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Saturday, October 1, 2011

"Friendly Fire" aimed at Blue Bloods

     CBS's Blue Bloods returned last week. Last night brought the second episode of the season, "Friendly Fire." Danny (Donnie Wahlberg) shoots a cop who is running with a weapon and doesn't identify himself. The Internal Affairs investigation uncovers that Danny was agitated prior to the shooting, but clears him of any wrongdoing. This would be fine, except that Danny gets caught in the field when assigned to desk duty, placing Frank (Tom Selleck) in a tough position, both professionally and with the family.

     Blue Bloods is a procedural, which is not something that works in its favor. However, so far season two has given much more importance to the family's interactions and drama than any guest starring criminal. This is a good decision, keeping the series fresh and interesting, despite its case of the week format. Should the show return to that standard formula, it may not continue to be worth watching. As it stands, Blue Bloods escapes that curse, but not by much.

     "Friendly Fire" is one of the strongest episode made thus far. If more hours were like "Friendly Fire," then the show would only deserve praise. Frank's tortured feelings about duty vs. family play out in a very appropriate way. He is a true hero on television, nobly choosing to do what is right, even if it hurts someone he loves. Not many men could put aside their feelings like Frank does, in a good way, in order to most effectively do his job. That Frank allows Danny to resume his job at the end of the episode could come back to bite Frank. Yet, it is likely the commissioner would make the same decision for anyone on his force with a good work record.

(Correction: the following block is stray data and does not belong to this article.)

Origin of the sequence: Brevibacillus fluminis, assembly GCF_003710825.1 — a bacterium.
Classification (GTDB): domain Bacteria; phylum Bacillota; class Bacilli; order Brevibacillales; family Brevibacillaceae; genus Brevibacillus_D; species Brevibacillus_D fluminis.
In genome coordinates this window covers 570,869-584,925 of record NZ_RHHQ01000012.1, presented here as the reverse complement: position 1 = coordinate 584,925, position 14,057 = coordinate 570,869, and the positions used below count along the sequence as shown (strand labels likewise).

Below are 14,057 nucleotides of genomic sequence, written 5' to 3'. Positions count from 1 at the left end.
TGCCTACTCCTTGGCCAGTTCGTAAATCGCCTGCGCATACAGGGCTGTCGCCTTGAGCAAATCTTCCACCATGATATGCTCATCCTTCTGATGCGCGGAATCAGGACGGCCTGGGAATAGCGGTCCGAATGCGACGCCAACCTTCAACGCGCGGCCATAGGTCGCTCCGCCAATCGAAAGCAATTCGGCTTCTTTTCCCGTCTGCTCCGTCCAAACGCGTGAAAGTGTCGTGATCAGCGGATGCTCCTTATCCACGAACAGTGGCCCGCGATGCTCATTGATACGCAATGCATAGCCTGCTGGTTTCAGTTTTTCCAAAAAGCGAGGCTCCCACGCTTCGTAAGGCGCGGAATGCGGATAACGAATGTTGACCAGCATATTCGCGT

It's also touching to see the other Reagans rally around Danny. They have respect for the patriarch, but cannot fathom his responsiblities. It leads to everyone judging Frank's decisions, except Danny. This means Danny does have the same leadership potential that his father does, and also means he is the only one that truly understands the position Frank is in. It's a nice dramatic turn, without being over the top.

     The final relationship explored in "Friendly Fire" is between Danny and Jackie (Jennifer Esposito). Danny had a couple of different partners early in season one, but Jackie is the one that sticks. Esposito is perfect in the role, which requires her to be tough, and still compassionate. She cares about Danny, but isn't a threat to Danny's marriage. It's a refreshing chemistry, not one seen every day on television between two characters of opposite genders. It's a pairing that keeps on giving.

     It must also be noted that Wahlberg shows his true talent in the episode. He manages to convey Danny's pain and guilt over the incident, but still remain a determined, smart cop. He can express regret without apologizing, knowing he did the right thing under the circumstances. While others' words do little to offer him comfort, Danny is secure in knowing he did his best, even while regretting how things play out.

     Check out Blue Bloods, Fridays at 10 p.m. ET on CBS.

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     To order the first season of Blue Bloods on DVD, please click here.

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